Presidential candidate of the ruling All Progressives Congress (APC), Bola Tinubu, has restated some of the plans he has for major sectors of Nigeria’s economy if elected president in the 2023 elections.
Tinubu outlined the majority of his plans in his speech at the Chatham House in the United Kingdom.
The APC candidate spoke on the topic, ‘Nigeria’s 2023 Elections: Security and Economic Development and its Foreign Policy Imperatives’.
Chatham House is a global platform for intellectual engagement on different issues of contemporary interest to people around the world.
The former Lagos State governor, while speaking on his plans for Nigeria’s education sector, promised to give loans to students in various institutions, noting that he will also reform the Almajiri system in the country’s northern region.
He further promised to build more schools, employ and train teachers in the country.
On health care, the APC candidate said he would convert brain drain to ‘brain gain’, adding that his administration would manufacture drugs and stop importation of drugs in the country.
Regarding security, Tinubu promised to tackle the present security situation, so that Nigeria can also effectively provide security support for its neighbouring countries.
He said,’Radical extremist violence, terrorism, banditry, kidnapping, human trafficking, trafficking in weapons, trafficking in drugs, climate change and resource-driven conflicts etc, mostly manifesting initially as national problems; these challenges evolved over time into trans-border and multinational challenges.
‘As a first step, we must recalibrate domestic policy in order to revamp the foundation on which our quest to pursue human security rests’.
Speaking more on security, the Governor of Kaduna State, Nasir El-Rufai, who answered questions on behalf of the candidate, said Tinubu’s administration, if elected, would scale up the numbers of the armed forces, train them and provide more equipment.
Director of Strategic Communication of the PCC, Dele AlekeAlake, on his part, answered the question on how Tinubu plans to lift Nigerians out of poverty and also curb oil theft in six months.
He said, ‘The key to his policy for increasing economic growth is to enable the private sector to make the investment that will increase productivity, grow the economy, create jobs, and reduce poverty’.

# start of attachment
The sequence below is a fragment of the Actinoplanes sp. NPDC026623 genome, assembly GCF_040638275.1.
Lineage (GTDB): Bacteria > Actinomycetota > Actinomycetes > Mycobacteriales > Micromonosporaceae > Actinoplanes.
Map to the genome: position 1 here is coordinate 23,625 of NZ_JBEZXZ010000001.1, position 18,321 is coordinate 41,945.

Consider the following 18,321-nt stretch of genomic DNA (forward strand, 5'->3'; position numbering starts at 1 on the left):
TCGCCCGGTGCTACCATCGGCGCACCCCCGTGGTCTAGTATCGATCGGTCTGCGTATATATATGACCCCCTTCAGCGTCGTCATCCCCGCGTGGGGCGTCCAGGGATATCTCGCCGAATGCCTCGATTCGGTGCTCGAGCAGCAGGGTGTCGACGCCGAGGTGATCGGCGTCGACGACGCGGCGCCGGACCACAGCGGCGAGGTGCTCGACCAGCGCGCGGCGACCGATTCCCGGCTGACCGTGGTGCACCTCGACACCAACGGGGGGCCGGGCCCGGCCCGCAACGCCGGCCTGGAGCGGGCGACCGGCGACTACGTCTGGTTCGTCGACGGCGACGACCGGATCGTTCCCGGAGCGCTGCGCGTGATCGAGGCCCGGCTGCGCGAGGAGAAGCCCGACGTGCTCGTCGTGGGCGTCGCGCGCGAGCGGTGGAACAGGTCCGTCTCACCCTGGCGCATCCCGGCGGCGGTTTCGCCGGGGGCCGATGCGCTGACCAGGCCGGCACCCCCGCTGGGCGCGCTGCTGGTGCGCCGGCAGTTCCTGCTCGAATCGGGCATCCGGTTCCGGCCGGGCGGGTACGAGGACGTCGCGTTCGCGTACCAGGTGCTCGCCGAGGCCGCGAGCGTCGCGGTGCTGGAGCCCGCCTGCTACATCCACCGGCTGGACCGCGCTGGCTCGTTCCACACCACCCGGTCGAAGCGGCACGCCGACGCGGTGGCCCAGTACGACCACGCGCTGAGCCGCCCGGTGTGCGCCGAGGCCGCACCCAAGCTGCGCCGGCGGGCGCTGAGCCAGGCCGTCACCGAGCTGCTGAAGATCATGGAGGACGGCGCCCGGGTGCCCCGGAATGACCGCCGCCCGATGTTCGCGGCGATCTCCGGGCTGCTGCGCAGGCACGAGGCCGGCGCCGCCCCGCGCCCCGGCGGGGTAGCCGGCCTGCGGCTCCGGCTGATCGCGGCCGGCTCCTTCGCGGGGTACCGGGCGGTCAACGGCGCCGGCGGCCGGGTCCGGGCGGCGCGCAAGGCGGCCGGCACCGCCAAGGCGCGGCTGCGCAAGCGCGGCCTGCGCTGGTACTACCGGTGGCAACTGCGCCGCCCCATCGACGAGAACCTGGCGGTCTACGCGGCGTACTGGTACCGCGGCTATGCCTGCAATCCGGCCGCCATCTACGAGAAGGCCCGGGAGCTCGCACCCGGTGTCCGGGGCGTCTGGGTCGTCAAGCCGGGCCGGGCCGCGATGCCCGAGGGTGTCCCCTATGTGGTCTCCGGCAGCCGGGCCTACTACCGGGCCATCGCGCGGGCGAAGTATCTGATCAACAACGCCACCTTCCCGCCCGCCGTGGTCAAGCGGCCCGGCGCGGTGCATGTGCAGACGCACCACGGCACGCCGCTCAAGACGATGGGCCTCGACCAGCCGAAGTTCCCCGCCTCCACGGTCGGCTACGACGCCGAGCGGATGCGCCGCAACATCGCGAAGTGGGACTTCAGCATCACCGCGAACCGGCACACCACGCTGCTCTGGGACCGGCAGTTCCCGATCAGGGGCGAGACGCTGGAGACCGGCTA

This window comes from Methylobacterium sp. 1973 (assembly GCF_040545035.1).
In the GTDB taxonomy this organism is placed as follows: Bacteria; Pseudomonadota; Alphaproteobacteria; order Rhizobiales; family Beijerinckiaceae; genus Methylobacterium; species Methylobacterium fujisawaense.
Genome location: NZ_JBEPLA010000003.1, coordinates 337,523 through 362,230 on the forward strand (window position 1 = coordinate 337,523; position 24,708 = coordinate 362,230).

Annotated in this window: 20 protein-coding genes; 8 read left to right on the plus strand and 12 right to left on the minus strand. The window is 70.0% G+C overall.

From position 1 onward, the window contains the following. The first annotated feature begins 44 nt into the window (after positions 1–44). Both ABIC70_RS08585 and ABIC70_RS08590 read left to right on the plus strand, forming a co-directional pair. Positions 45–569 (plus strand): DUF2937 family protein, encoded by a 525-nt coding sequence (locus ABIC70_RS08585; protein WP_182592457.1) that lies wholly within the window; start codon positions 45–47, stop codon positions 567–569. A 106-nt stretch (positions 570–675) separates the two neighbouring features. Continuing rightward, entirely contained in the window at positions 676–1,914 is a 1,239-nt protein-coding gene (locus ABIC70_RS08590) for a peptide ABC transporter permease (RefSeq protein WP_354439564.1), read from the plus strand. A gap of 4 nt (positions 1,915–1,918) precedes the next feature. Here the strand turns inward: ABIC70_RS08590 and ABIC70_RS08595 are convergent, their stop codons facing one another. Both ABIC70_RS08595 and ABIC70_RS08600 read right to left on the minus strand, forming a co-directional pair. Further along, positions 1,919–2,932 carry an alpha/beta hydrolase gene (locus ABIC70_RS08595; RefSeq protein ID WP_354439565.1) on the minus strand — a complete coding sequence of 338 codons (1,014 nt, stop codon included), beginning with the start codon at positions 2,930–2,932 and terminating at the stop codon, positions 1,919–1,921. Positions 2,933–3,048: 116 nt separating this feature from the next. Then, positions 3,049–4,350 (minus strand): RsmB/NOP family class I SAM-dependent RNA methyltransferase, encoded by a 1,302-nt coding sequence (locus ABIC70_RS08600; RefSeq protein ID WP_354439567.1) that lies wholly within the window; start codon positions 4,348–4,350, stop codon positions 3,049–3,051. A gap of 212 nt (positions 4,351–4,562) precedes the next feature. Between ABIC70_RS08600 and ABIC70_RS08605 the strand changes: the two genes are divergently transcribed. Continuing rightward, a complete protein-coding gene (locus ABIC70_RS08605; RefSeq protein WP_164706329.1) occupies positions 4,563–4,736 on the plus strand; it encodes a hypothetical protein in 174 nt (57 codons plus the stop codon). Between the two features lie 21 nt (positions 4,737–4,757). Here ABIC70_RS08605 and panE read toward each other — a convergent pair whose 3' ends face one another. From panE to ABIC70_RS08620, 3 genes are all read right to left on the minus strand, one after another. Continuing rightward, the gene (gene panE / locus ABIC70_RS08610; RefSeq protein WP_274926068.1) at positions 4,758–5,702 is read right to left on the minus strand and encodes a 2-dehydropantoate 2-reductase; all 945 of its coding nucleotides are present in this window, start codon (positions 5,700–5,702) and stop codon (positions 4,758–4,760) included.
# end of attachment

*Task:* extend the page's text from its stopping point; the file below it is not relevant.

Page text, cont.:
Tinubu also promised to improve the framework already in place to boost the generation and distribution of energy across the country.
Atiku makes more promises
Meanwhile, the presidential candidate of the Peoples Democratic Party (PDP), Atiku Abubakar, made more campaign promises during the party’s rally in Lagos State on Monday.
‘If you elect me as your president, I promise by the grace of God that I am going to set aside $10 billion so that we can empower our young men and women in small medium enterprises’, he said.
Atiku also promised to devolve more powers to states and local governments.
Obi makes good governance promise
During an interactive session between the party and northeastern stakeholders, Peter Obi of the Labour Party promised to remove the sharing formula, which has been the bane of Nigeria’s progress, and replace it with productivity for the sake of the future generation of Nigeria.
He also promised to give the north an educational system whereby the pupils who attend Koranic schools are taught skills that can enable them to be self-reliant.
‘Everybody is sharing money, I want to remove the sharing formula and replace it with production formula. It can work, I want to give the children a future’, he promised.
Previous electoral promises
Former President Olusegun Obasanjo pledged to address the nation’s power challenge, fix the education sector and create millions of jobs for the unemployed and under-employed Nigerians.
For his part, former President Goodluck Jonathan promised Nigerians ‘fresh air’, which indicated his readiness to chart a new course.
Unfortunately, the air he promised was not fresh as Nigerians experienced increased insecurity, unemployment and unpleasant living conditions.
The present APC administration came with a promise of change; promising one meal a day for children in public schools; electricity; affordable kerosene and security; generation, transmission and distribution of electricity on a 24/7 basis; maximum security; zero corruption; discipline; among others.
Meanwhile, the power supply in the country has remained epileptic, with the consistent collapse of the national grid for the past seven and a half years.
Citizens’ call to action
One thing politicians are known for during election campaigns are their beautiful campaign promises and very few of them fulfil those promises after getting into office.
Citizens are to blame for not checkmating the excesses of politicians who give them loads of unfulfilled promises every election season.
Politicians adopt and get away with failed electoral promises because citizens do not hold them to account on those promises.
Assess electoral promises
Citizens should not be fooled this time around with enticing words which are intended to mesmerise them into voting.
Candidates should be engaged on their promises and made to give detailed explanations on how to achieve these promises.
This time around, it should be different. Citizens need to shun electoral gratification and vote-selling, and thoroughly assess the electoral promises of politicians and political parties.
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